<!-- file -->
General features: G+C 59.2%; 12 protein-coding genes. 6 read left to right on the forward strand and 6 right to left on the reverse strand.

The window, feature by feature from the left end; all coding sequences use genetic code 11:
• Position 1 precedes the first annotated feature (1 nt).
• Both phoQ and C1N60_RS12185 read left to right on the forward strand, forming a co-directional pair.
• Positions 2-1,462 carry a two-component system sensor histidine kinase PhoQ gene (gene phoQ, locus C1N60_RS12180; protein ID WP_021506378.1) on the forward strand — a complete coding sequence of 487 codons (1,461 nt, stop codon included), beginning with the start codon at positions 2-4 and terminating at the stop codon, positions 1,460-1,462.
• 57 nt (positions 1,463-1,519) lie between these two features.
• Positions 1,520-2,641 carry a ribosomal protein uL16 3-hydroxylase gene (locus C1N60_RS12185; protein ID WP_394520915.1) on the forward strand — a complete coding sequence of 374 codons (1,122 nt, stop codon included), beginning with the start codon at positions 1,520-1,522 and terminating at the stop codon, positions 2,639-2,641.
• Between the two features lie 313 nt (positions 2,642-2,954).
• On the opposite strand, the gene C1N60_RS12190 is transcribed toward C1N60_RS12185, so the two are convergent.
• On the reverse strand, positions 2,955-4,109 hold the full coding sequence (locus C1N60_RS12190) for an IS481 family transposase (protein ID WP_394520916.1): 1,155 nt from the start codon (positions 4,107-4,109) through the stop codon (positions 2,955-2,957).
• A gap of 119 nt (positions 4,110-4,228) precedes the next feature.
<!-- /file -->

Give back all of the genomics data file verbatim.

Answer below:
General features: G+C 59.2%; 12 protein-coding genes. 6 read left to right on the forward strand and 6 right to left on the reverse strand.

The window, feature by feature from the left end; all coding sequences use genetic code 11:
• Position 1 precedes the first annotated feature (1 nt).
• Both phoQ and C1N60_RS12185 read left to right on the forward strand, forming a co-directional pair.
• Positions 2-1,462 carry a two-component system sensor histidine kinase PhoQ gene (gene phoQ, locus C1N60_RS12180; protein ID WP_021506378.1) on the forward strand — a complete coding sequence of 487 codons (1,461 nt, stop codon included), beginning with the start codon at positions 2-4 and terminating at the stop codon, positions 1,460-1,462.
• 57 nt (positions 1,463-1,519) lie between these two features.
• Positions 1,520-2,641 carry a ribosomal protein uL16 3-hydroxylase gene (locus C1N60_RS12185; protein ID WP_394520915.1) on the forward strand — a complete coding sequence of 374 codons (1,122 nt, stop codon included), beginning with the start codon at positions 1,520-1,522 and terminating at the stop codon, positions 2,639-2,641.
• Between the two features lie 313 nt (positions 2,642-2,954).
• On the opposite strand, the gene C1N60_RS12190 is transcribed toward C1N60_RS12185, so the two are convergent.
• On the reverse strand, positions 2,955-4,109 hold the full coding sequence (locus C1N60_RS12190) for an IS481 family transposase (protein ID WP_394520916.1): 1,155 nt from the start codon (positions 4,107-4,109) through the stop codon (positions 2,955-2,957).
• A gap of 119 nt (positions 4,110-4,228) precedes the next feature.